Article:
Hint: You do not sell product, whether it’s baked beans or loans or funky nautical gifts. If that’s the way you think, you’ll always be stuck in the center of the pack, loping along, but never breaking out to win big!
Let me explain by asking a question. What’s the difference between the various banks in your community? Or the grocery stores? Or even the fast-food joints? Too often, darn little, just enough to motivate customers to keep moving their business … playing each business off each other. (When it comes to restaurants, my friends and I know just where to find the “buck-a-burger” night on Monday, “Taco Tuesday,” and “Fabulous two-fer Friday” specials.” But that doesn’t buy our loyalty for the rest of the week.)
So, why lock yourself into an exhausting, low-profit, head-to-head, toe-to-toe competition over weekly specials and tiny price differences? (“Mortgage rates at our bank are .25% lower!!!” or “Peas this week only, save 7 cents!”)? Big woof! They do not work. Let me repeat that: They do NOT work. Sure, they keep you from falling behind the herd, but they sure do NOT put you in the lead. (And remember, “Unless you’re the lead sled dog, the view never changes.”) That’s kind of like having air conditioning. Big deal. You have to. But it doesn’t bring in business.)
Instead, let me take the example of grocery stores and show you how the lead dogs do it, starting with Fairway Foods in New York/New Jersey. Fairway is a fairly small, privately-owned mini-chain, with a funky personality that turns shopping into an adventure. One of their owners, Steve Jenkins, travels the globe periodically to find unique products and purchase them directly at competitive prices. (I could be wrong, but I think they have the biggest olive section in the world. And their cheeses. Well, Jenkins has become a self-taught — and world-famous — cheese expert, and finds cheeses that make you want to go to Fairway for them alone.) It’s a quirky, cramped, friendly place … and people love it. Yes, their prices are competitive, but their real competitive advantage is the experience of just wandering the aisles and discovering foods you’re not going to find at the Super-store chains.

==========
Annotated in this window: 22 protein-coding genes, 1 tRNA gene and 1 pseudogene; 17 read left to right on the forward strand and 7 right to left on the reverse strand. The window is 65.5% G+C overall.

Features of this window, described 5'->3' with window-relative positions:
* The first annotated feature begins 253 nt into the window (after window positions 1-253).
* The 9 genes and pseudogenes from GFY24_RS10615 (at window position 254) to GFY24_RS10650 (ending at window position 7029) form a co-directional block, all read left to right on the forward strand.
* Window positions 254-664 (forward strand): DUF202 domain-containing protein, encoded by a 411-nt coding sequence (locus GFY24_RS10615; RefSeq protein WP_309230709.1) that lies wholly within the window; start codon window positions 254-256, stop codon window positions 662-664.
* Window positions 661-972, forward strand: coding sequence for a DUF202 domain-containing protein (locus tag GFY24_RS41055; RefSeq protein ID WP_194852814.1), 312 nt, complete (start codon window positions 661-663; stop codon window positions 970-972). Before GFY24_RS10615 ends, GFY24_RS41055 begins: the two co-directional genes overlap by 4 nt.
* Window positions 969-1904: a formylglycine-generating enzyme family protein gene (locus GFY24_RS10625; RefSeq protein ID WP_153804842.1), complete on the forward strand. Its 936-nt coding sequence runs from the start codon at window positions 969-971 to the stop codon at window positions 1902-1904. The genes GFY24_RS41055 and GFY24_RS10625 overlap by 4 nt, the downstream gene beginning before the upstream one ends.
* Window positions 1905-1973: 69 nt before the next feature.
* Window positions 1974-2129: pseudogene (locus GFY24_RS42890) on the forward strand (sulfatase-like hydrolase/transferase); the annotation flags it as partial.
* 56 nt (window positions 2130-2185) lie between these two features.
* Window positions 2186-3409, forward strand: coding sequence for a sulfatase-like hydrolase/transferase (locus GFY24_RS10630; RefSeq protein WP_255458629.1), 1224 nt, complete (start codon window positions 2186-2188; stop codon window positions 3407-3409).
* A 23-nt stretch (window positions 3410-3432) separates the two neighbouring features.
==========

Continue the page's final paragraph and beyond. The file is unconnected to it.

Then there’s Trader Joe’s, another funky grocery store that tends to place their stores in inconvenient places, offer limited choices and provide gourmet selections at reasonable prices. They have created loyal followers that are the envy of every grocer. It’s not the products (well, it is, kind of), but the experience. They do limited advertising, offer no weekly specials, and drive the other stores crazy.
Finally, take Aldi foods, which I used to think of as low-quality, low-rent stores. I was wrong. First of all, Aldi’s owns Trader Joe’s, bought them back in the late ’70s, and their owners, two German brothers, rank among the top five richest people in the world! Aldi’s dominates the grocery business in Europe. They have made their fortunes by offering excellent quality at up to one-third lower prices, with limited selections (see why they bought Trader Joe’s?) and a no-frills atmosphere. They succeed by buying directly, managing overhead ferociously and providing quality.
The point: If you want to compete (and you’d better want to), get outside the box and find a way to make you and your products and your business unique. Give yourself a special competitive advantage and skip the weekly specials. As with Fairway, Trader Joe’s and Aldi Foods, make what you have to offer so compelling that customers come to you … and keep coming.“Retailers and stores are not in business simply to sell more products. They are value delivery systems.” — Len Lewis (The Trader Joe’s Adventure)
So, work hard, make money, have fun … and learn to compete on your own terms. [Mini-ad: Need help finding your marketing groove and your unique competitive advantage. Call me.]JR Ingrisano The Freestyle Entrepreneur (920) 559-3722
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